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There's Never Been a Better Time (Unfortunately) to Watch Mrs. America

It's important to sit with FX's historical drama, even with its downer of an ending.
  • Cate Blanchett in Mrs. America (Photo: FX)
    Cate Blanchett in Mrs. America (Photo: FX)

    Created by Dahvi Waller, Mrs. America premiered on FX on Hulu (now separate entities once again) in 2020. The limited series wove together stories of different types of women, with different types of power, working together in support of the Equal Rights Amendment — and against it. So it’s not surprising that people were wary of watching it in 2020, a year in which, thanks to the Trump administration and COVID-19 pandemic, the many fissures in our society only deepened. Watching the show feels like being witness to the kind of historical progressive failure we felt like we were already living through in 2020, and it was understandably too hard to bear for some viewers.

    But for many people during the period, the Equal Rights Amendment seemed a natural progression of shifting cultural mores. While the show’s wide-ranging narrative begins in 1972, before the landmark decision of Roe v. Wade in 1973, significant human rights gains were made at the national and state level in the surrounding years. 1972 saw the Supreme Court decision of Eisenstadt v. Baird, which allowed unmarried people the same right to possess contraception as married people. The first no-fault divorce law was passed in California in 1969 (and signed into law by then-Governor Ronald Reagan), while the Equal Credit Opportunity Act (ECOA), wherein women were able to get credit cards in their own name, was passed in Congress in 1974. (The ECOA was originally introduced in 1973 by Representative Bella Abzug, who is played by Margo Martindale in the show.)

    Mrs. America depicts a watershed moment in American politics that might be widely known, but is not so well understood. If you’ve always lived in a world where the Equal Rights Amendment failed to be ratified, then you may feel the story has already been “spoiled” for you, since you know the outcome, which crushed the hopes of many women, while the one woman who came to embody its defeat, Phyllis Schlafly (Cate Blanchett in the series), went on to approve of Trump’s presidency.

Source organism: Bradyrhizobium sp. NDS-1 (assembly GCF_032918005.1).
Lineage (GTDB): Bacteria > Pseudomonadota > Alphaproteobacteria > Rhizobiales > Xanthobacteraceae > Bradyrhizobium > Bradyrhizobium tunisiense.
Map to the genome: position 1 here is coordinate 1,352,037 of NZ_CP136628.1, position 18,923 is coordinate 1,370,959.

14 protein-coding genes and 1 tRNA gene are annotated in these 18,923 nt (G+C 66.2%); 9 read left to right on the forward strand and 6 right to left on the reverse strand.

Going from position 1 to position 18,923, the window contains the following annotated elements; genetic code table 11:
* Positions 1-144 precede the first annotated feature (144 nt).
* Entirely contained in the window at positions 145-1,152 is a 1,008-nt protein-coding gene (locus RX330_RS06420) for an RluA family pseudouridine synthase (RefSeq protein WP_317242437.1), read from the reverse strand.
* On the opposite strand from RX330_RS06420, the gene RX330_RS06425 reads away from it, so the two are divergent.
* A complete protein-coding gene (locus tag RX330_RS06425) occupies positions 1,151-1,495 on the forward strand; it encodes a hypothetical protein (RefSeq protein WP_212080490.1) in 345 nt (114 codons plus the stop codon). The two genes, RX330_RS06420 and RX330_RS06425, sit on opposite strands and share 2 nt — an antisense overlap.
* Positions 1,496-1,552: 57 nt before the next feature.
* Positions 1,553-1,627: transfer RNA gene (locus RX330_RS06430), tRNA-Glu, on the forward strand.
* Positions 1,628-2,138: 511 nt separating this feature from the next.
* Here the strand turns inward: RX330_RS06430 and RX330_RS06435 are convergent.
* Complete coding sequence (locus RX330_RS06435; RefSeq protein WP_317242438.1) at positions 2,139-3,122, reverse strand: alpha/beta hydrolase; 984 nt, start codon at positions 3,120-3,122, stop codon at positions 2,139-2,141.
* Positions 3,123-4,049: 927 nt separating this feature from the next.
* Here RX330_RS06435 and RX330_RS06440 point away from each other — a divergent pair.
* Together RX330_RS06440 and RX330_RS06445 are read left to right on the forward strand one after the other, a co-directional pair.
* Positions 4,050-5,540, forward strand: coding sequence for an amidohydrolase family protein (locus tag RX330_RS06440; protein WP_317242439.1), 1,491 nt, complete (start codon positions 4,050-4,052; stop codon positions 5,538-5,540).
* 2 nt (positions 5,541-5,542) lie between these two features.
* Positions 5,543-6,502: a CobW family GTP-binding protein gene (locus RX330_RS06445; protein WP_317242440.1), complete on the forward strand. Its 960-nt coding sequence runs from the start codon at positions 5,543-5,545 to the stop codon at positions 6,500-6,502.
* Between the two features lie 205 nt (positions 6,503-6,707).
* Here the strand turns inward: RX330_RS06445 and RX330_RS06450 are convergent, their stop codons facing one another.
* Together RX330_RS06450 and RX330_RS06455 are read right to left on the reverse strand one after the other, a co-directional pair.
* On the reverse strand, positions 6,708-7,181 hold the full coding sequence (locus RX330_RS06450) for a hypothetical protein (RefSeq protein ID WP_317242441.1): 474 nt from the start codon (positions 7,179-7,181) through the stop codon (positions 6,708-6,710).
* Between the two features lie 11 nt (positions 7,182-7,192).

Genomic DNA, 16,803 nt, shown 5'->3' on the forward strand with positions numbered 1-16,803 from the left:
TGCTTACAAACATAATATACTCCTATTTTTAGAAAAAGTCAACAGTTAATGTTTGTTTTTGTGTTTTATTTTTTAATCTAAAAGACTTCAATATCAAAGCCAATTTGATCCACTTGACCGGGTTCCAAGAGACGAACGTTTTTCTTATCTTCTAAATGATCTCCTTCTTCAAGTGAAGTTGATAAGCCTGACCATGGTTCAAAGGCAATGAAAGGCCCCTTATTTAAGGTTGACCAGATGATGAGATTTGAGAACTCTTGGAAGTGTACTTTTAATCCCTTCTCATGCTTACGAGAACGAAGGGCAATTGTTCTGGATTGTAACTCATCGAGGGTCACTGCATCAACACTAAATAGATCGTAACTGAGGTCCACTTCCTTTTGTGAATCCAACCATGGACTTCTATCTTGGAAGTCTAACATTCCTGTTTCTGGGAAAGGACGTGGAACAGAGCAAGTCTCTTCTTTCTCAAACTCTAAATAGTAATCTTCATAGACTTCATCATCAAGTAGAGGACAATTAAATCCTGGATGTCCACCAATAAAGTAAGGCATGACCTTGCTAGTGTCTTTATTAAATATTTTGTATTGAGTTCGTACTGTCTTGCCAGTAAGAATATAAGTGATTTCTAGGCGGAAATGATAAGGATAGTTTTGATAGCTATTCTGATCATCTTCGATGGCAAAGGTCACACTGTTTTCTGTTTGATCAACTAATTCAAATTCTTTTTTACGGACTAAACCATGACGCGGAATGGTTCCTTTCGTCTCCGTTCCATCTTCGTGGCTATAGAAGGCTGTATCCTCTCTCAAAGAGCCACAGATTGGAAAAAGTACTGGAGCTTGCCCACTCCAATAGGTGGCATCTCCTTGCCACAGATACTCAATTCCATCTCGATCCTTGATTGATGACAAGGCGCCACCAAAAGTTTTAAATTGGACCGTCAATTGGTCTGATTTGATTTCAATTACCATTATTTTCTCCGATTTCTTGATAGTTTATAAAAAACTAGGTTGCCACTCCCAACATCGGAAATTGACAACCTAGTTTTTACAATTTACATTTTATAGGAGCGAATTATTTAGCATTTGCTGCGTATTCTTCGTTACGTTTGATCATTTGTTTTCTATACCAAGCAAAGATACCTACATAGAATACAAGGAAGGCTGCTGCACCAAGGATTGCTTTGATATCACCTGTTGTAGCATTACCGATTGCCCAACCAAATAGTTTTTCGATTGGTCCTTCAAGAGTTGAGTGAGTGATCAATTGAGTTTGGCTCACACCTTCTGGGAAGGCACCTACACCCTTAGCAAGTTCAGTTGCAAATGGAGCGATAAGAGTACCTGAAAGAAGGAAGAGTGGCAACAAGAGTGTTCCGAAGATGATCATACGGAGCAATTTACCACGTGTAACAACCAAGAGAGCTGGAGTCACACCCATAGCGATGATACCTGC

But to take this stance is to miss out on a keenly written chapter of American history that is imperative for viewers to understand — not just to sit with the amount of work these people put in to try and get the amendment passed, but also to comprehend the many factors required to make true political progress. Consider how movies like And the Band Played On and Milk helped audiences in the ’90s and mid-aughts, respectively, better understand the AIDS crisis and gay rights movement, even while depicting heartbreaking realities like Reagan’s total lack of sympathy for the victims of AIDS and Harvey Milk’s assassination. The ’70s marked a time in American history in which many laws were passed that greatly changed gender politics, but Mrs. America presents that time period through the lens of failure to help audiences learn from the setbacks.

    The show moves swiftly through the decade, stopping at Ronald Reagan’s victory in the 1980 presidential election. The series starts by decentralizing the history, which has often been filtered through the life of a single figure, like Gloria Steinem or author Betty Friedan. Interestingly, that’s the same misstep Steinem believes Waller’s series made; she felt Schlafly’s role in the ERA’s defeat was overstated: “[Mrs. America] makes it seem as if women are our own worst enemies, which keeps us from recogni[z]ing who our worst enemies are. Not that we aren’t in conflict, yes we are in conflict, but by and large we don’t have the power to be our own worst enemies.”